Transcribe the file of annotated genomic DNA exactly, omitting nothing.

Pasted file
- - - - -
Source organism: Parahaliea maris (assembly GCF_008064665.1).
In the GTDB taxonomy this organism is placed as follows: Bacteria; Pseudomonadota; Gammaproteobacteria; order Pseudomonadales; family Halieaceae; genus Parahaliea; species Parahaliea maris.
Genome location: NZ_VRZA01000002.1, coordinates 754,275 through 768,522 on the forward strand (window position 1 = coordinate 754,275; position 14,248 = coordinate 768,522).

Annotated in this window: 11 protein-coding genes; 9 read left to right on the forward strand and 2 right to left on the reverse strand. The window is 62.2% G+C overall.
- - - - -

Source organism: Parahaliea maris (assembly GCF_008064665.1).
In the GTDB taxonomy this organism is placed as follows: Bacteria; Pseudomonadota; Gammaproteobacteria; order Pseudomonadales; family Halieaceae; genus Parahaliea; species Parahaliea maris.
Genome location: NZ_VRZA01000002.1, coordinates 754,275 through 768,522 on the forward strand (window position 1 = coordinate 754,275; position 14,248 = coordinate 768,522).

Annotated in this window: 11 protein-coding genes; 9 read left to right on the forward strand and 2 right to left on the reverse strand. The window is 62.2% G+C overall.